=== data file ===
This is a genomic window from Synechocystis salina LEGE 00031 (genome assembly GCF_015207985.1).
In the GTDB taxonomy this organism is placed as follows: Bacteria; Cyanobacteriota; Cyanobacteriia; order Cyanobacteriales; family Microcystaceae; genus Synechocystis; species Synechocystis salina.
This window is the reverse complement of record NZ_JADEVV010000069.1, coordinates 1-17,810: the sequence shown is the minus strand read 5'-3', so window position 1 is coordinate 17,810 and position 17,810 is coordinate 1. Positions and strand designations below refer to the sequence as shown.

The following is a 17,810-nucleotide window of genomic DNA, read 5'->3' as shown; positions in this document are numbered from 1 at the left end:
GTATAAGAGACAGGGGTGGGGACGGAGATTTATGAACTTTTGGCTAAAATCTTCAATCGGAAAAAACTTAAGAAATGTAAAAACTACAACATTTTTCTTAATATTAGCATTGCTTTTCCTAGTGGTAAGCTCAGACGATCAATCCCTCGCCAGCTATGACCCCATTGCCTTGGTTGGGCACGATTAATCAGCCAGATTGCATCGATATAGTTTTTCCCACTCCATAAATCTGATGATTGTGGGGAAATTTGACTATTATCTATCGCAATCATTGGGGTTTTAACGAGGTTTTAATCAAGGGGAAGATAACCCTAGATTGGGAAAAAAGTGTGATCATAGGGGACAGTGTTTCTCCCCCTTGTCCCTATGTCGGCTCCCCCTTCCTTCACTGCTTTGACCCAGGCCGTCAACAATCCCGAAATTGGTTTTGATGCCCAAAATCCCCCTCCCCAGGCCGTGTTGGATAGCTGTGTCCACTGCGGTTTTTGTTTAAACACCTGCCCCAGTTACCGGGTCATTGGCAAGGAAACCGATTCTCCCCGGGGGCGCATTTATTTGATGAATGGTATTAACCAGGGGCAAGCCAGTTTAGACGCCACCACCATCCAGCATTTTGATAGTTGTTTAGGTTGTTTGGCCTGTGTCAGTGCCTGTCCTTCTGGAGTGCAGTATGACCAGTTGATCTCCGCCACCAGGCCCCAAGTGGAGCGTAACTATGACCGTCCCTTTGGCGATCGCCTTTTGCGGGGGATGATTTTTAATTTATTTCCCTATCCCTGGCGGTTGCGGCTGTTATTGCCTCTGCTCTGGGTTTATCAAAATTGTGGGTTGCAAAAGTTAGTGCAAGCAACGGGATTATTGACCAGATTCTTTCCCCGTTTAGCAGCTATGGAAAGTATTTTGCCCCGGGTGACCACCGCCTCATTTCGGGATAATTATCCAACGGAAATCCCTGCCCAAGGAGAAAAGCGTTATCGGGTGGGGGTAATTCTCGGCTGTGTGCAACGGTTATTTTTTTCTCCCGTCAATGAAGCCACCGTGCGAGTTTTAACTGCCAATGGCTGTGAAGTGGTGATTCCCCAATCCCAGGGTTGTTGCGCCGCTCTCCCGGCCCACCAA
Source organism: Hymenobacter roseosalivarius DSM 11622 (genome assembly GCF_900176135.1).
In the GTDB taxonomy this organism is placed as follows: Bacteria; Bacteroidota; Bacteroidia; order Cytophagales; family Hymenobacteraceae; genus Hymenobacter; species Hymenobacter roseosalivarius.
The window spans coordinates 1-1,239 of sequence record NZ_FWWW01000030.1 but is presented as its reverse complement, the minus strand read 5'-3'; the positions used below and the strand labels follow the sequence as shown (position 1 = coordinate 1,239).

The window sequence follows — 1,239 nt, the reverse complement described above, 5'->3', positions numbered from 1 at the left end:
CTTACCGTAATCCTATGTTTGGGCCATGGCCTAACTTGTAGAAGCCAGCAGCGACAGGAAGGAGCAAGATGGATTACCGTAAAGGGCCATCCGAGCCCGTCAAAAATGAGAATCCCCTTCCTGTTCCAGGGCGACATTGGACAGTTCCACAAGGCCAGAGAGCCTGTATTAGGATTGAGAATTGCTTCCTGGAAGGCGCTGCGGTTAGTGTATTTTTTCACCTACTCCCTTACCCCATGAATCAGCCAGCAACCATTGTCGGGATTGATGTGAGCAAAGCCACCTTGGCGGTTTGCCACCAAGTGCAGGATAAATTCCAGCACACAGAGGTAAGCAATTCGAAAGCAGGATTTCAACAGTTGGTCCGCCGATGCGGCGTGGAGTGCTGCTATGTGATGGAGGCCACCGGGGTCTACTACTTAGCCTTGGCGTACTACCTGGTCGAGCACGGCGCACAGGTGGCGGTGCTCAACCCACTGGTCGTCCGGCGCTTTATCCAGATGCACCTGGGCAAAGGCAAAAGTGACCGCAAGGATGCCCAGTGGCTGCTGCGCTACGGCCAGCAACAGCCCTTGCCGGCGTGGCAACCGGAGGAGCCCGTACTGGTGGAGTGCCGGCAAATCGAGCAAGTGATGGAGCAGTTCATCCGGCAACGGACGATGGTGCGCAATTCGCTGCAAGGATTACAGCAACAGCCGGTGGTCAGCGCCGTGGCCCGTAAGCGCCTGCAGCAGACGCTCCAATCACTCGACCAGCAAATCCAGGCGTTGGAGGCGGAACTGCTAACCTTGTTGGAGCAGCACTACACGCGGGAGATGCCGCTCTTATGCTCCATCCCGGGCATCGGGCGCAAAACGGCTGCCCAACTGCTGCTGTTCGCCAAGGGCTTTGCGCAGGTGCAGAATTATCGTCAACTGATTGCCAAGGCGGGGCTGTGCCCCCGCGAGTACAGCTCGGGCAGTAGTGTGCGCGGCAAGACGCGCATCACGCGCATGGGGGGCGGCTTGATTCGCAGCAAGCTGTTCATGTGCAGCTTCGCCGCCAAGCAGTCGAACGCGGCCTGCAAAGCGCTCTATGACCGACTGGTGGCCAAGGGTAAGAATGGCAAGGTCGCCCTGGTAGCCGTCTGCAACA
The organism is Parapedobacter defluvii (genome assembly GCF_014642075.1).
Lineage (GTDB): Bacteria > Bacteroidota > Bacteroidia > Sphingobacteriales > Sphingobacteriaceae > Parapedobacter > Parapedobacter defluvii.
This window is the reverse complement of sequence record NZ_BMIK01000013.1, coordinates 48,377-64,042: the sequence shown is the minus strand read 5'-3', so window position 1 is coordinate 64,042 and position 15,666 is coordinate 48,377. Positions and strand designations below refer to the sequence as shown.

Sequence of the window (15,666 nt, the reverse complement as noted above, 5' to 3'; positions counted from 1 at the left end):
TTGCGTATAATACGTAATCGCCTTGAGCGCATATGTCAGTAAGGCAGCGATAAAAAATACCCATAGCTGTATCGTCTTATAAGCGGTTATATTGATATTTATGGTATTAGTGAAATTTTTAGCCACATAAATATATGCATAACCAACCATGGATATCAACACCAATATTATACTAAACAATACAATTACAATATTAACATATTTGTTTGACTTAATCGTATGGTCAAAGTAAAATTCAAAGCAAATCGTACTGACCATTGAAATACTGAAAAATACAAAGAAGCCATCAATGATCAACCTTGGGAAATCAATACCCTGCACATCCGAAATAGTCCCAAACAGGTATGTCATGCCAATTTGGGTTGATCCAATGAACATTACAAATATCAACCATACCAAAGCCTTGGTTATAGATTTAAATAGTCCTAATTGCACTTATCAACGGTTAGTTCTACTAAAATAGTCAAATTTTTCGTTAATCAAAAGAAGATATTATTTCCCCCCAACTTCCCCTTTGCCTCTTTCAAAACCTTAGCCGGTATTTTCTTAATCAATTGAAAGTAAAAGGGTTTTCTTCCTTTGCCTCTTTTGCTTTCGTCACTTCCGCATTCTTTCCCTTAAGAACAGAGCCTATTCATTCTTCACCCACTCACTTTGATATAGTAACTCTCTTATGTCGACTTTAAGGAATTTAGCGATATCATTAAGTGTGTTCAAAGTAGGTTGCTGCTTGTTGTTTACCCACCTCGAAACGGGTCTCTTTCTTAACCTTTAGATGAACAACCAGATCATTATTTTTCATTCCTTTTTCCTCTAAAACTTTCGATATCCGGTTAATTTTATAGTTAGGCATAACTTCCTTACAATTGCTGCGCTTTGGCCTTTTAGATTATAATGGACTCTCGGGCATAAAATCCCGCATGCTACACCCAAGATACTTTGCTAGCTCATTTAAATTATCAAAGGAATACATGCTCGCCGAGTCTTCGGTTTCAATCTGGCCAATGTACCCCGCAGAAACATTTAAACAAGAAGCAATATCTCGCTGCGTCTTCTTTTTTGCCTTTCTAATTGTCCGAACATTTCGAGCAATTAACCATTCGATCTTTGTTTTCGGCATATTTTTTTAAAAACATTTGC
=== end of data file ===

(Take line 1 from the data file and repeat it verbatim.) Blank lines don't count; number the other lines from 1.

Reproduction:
This is a genomic window from Synechocystis salina LEGE 00031 (genome assembly GCF_015207985.1).